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Encyclopedia > Charleston (dance)
Josephine Baker dancing the Charleston at the Folies Bergère, Paris, in 1926
A USPS stamp from the Celebrate the Century series: Flappers Doing the Charleston by John Held Jr.

The Charleston is a dance named for the city of Charleston, South Carolina. The rhythm is a traditional one from West Africa, popularized in mainstream dance music in the United States of America by a 1923 tune called The Charleston by composer/pianist James P. Johnson which originated in the Broadway show Runnin' Wild and became one of the most popular hits of the decade. Image File history File links Size of this preview: 450 × 600 pixel Image in higher resolution (829 × 1105 pixel, file size: 100 KB, MIME type: image/jpeg) File links The following pages on the English Wikipedia link to this file (pages on other projects are not listed): Charleston (dance) ... Image File history File links Size of this preview: 450 × 600 pixel Image in higher resolution (829 × 1105 pixel, file size: 100 KB, MIME type: image/jpeg) File links The following pages on the English Wikipedia link to this file (pages on other projects are not listed): Charleston (dance) ... Josephine Baker, c. ... Flapper style, from USPS Celebrate the Century series From artwork by John Held not public domain (See Public_domain_image_resources#U.S._postage_stamps) This image is a postage stamp produced by the United States Postal Service after 1978. ... Flapper style, from USPS Celebrate the Century series From artwork by John Held not public domain (See Public_domain_image_resources#U.S._postage_stamps) This image is a postage stamp produced by the United States Postal Service after 1978. ... This article or section does not cite any references or sources. ... John Held Jr. ... Dance (from French danser, perhaps from Frankish) generally refers to movement used as a form of expression, social interaction or presented in a spiritual or performance setting. ... Nickname: Motto: Aedes Mores Juraque Curat (She cares for her temples, customs, and rights) Location of Charleston in South Carolina. ...  Western Africa (UN subregion)  Maghreb[1] West Africa or Western Africa is the westernmost region of the African continent. ... Year 1923 (MCMXXIII) was a common year starting on Monday (link will display the full calendar) of the Gregorian calendar. ... James Price Johnson (February 1, 1894 - November 17, 1955) was a pianist and composer. ... Broadway theatre[1] is the most prestigious form of professional theatre in the U.S., as well as the most well known to the general public and most lucrative for the performers, technicians and others involved in putting on the shows. ...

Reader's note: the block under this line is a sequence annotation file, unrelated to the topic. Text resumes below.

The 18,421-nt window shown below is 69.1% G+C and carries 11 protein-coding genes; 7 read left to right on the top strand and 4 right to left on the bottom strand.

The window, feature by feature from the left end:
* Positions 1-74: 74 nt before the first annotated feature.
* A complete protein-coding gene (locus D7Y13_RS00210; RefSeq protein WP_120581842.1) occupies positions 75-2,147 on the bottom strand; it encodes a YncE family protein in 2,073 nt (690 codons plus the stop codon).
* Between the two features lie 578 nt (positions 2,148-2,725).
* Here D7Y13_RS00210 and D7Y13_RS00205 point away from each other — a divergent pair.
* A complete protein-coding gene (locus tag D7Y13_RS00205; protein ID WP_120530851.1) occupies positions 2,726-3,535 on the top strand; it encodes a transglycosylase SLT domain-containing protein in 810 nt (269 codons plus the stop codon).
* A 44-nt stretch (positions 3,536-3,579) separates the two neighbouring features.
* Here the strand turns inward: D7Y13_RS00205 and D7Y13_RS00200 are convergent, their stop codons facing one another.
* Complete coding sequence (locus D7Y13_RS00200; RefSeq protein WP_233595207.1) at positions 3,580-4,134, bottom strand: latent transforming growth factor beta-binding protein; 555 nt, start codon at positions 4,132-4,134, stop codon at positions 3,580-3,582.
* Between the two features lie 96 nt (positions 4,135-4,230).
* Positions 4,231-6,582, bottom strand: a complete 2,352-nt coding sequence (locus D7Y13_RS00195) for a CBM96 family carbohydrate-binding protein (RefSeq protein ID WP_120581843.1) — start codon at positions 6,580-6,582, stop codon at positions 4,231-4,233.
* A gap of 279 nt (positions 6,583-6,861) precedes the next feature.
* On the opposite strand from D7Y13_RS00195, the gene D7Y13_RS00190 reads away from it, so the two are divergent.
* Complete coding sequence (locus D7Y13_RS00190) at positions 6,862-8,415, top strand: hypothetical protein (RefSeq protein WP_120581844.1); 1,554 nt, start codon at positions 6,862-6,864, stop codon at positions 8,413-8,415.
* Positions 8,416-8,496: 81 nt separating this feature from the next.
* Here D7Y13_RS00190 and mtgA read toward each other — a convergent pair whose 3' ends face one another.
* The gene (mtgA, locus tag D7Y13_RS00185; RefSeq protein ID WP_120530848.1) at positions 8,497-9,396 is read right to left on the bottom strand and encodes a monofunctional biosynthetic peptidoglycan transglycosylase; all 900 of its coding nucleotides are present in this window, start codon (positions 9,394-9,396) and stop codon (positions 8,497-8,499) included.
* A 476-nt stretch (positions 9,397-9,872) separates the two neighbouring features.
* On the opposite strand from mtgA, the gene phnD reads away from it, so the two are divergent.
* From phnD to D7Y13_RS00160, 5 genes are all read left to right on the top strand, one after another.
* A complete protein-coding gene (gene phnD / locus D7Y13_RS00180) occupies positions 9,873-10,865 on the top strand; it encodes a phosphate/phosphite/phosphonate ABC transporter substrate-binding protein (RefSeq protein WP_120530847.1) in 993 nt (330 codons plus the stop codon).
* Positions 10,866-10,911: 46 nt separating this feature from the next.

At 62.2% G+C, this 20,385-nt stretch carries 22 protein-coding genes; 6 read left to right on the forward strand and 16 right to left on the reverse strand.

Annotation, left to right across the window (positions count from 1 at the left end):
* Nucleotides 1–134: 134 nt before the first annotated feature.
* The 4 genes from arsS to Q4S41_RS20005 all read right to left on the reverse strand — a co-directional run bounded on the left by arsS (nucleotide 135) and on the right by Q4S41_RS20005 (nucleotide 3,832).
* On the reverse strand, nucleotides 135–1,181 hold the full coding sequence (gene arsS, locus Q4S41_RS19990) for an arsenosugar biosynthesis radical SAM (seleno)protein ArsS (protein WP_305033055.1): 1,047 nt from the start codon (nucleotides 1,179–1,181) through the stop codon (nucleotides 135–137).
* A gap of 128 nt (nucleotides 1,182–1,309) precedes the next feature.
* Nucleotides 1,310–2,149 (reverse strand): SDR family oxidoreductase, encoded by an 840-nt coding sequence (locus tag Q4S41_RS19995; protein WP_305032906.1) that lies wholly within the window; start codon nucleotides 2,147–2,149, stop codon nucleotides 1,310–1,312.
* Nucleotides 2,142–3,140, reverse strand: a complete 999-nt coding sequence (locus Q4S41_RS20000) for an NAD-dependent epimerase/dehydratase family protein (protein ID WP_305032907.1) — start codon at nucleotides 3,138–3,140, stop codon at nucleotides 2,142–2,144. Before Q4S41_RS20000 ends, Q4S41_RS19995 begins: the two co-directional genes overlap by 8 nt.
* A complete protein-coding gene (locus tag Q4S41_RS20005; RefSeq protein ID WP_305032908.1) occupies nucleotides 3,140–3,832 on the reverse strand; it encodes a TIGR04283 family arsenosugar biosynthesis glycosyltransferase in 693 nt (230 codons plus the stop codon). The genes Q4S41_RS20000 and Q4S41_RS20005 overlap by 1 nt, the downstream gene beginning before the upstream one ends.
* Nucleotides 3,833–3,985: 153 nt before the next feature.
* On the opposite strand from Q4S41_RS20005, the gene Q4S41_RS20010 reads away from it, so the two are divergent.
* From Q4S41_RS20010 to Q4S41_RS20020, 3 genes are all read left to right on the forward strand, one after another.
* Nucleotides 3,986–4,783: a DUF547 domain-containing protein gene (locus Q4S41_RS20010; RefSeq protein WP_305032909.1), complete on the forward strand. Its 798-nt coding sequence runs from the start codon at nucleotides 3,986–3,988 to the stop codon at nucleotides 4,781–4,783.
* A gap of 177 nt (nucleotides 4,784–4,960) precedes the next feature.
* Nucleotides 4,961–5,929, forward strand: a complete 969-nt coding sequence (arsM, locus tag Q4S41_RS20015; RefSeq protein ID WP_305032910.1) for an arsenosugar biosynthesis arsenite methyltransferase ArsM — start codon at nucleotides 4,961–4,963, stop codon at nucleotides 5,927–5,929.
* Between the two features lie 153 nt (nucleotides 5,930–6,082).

While it developed in African-American communities in the USA, the Charleston became a popular dance craze in the wider international community in the 1920s. Despite its black history, Charleston is most frequently associated with white flappers and the speakeasy. Here, these young women would dance alone or together as a way of mocking the "drys," or citizens who supported the Prohibition amendment, as Charleston was then considered quite immoral and provocative. The 1920s is a decade that is sometimes referred to as the Jazz Age or the Roaring Twenties, usually applied to America. ... The term flapper, which became common slang in the 1920s, referred to a new breed of young women who wore short skirts, bobbed their hair and flaunted their disdain for what was then considered decent behavior. ... This does not adequately cite its references or sources. ... The term Prohibition, also known as A Dry Law, refers to a law in a certain country by which the manufacture, transportation, import, export, and sale of alcoholic beverages is restricted or illegal. ...